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Master's Culminating Experience

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Background: Cadmium is a toxic heavy metal and environmental pollutant; general population exposure is through occupation, diet, and smoking. Cadmium is associated with lower bone mineral density (BMD) and higher risk of fractures in women. This association is not fully known in men.

Objective: Given the toxicity and global dispersion of cadmium, we explored its association with BMD in U.S. men and women.

Methods: Data from 914 participants from the National Health and Nutrition Examination Survey 2013-2014 was utilized. Multivariable regression analysis was used to determine the independent association between cadmium exposure and BMD controlling for age, body mass index, smoking status, income, and menopausal status × gender. The Šidák method was used to adjust p-values for multiple comparisons between levels of each categorical variable.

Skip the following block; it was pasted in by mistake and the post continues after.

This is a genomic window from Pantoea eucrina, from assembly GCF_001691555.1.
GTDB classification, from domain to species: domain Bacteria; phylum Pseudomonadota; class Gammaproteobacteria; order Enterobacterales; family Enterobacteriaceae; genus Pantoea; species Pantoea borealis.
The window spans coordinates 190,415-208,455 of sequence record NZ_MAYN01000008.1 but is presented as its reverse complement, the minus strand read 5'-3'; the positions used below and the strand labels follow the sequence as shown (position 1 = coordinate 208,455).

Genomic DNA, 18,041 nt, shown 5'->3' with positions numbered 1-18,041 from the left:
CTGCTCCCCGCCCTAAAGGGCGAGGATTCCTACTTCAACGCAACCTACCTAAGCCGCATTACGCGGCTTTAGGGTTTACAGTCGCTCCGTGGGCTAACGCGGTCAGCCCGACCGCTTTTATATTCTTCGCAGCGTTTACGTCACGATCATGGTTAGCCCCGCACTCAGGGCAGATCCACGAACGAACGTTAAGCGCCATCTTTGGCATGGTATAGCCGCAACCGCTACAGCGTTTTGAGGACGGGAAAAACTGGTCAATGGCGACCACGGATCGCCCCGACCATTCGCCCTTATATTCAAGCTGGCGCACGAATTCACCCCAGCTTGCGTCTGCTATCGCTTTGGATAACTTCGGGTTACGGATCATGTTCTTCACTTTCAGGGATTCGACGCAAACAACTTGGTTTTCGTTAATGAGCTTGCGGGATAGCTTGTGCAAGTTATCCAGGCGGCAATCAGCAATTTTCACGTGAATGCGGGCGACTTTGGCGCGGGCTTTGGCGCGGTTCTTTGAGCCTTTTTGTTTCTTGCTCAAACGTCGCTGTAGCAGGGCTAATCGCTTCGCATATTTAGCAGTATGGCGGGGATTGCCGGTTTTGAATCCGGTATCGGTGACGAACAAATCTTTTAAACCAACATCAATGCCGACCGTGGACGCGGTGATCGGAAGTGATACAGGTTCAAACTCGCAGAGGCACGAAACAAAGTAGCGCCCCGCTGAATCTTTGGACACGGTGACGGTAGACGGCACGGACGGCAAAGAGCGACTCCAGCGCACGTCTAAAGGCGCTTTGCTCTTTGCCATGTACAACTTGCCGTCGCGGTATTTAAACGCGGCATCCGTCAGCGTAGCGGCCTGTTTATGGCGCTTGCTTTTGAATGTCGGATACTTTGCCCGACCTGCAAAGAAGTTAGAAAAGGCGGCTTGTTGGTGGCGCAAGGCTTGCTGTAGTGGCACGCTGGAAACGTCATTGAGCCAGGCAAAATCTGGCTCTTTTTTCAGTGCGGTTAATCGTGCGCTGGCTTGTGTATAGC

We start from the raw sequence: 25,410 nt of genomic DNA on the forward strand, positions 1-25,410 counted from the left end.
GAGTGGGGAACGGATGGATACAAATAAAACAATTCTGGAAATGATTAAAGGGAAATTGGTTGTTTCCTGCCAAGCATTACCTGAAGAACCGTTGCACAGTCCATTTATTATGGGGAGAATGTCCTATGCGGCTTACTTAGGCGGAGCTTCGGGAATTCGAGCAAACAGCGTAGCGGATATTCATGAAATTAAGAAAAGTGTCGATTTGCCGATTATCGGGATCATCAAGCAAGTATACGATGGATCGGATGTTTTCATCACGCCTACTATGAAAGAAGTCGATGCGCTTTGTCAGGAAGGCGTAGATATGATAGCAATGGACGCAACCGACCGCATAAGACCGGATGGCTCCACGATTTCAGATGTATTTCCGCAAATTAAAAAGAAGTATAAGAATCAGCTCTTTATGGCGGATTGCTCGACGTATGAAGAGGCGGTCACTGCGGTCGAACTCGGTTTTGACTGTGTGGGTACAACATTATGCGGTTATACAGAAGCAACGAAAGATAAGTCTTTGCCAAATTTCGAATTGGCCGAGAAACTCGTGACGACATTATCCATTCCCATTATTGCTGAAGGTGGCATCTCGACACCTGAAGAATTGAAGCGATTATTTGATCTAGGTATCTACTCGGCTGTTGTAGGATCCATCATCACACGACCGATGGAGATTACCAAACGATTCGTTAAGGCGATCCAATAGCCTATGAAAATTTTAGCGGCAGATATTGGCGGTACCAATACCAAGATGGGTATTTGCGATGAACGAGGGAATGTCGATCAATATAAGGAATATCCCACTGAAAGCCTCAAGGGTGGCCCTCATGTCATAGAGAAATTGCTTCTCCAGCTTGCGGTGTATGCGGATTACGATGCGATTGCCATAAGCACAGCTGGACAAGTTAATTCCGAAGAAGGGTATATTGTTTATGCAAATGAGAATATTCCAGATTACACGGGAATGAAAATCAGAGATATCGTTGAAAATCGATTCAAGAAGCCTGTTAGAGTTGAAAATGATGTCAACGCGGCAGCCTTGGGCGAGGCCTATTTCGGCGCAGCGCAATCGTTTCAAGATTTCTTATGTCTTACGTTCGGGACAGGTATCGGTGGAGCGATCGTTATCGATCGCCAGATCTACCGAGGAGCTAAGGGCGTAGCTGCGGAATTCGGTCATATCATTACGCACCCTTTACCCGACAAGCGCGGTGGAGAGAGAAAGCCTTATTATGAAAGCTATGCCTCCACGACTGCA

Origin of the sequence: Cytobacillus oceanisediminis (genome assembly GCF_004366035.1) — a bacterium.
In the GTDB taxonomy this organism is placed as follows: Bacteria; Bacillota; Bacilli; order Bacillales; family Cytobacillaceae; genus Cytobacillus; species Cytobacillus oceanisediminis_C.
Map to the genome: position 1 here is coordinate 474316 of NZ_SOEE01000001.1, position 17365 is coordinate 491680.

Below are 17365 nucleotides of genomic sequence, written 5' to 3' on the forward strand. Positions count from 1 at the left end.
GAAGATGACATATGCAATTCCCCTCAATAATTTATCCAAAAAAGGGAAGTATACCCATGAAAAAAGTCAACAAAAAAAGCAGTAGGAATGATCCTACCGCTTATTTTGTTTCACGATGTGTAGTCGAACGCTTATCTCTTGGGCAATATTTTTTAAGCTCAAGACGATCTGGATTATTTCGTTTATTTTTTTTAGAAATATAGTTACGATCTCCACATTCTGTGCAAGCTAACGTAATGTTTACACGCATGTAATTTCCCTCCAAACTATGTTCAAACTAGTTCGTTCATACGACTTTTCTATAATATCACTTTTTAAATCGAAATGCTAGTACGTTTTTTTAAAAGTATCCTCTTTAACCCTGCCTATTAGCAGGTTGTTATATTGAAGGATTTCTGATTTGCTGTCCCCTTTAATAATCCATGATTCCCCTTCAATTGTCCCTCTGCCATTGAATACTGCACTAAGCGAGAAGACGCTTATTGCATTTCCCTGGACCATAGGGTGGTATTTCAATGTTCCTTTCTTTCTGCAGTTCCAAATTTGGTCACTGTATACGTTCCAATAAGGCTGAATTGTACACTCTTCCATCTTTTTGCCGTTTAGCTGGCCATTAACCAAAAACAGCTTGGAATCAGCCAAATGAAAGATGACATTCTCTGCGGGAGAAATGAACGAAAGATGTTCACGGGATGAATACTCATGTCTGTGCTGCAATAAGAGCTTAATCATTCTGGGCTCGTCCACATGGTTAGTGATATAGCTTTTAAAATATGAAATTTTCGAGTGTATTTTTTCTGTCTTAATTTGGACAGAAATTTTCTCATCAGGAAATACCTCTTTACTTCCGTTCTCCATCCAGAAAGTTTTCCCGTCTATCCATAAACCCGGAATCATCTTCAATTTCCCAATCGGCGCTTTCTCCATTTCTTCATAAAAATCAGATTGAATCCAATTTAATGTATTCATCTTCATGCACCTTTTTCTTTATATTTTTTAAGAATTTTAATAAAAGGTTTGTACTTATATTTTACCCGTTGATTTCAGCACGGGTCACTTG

Results: In adjusted analysis a small, negative association between cadmium exposure and BMD was observed. This association was not significant overall (p = 0.908) nor in males (p = 0.618) or females (p = 0.942). Overall, age (p < .001), body mass index (p < .001), income (p = .001), race (p < .001) and menopausal status × gender (p < .001) were significantly associated with bone mineral density. Unplanned analysis controlling for creatinine did not yield a significant association between cadmium and BMD.

Conclusion: In the U.S. population, cadmium is not significantly associated with BMD. As mean urinary Cadmium level has been declining in U.S. population over 1999-2014; the decreasing levels of environmental cadmium exposure may have a role in non-significant association with BMD.

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Cd_BMD_CE_Taggart.pdf (1068 kB)

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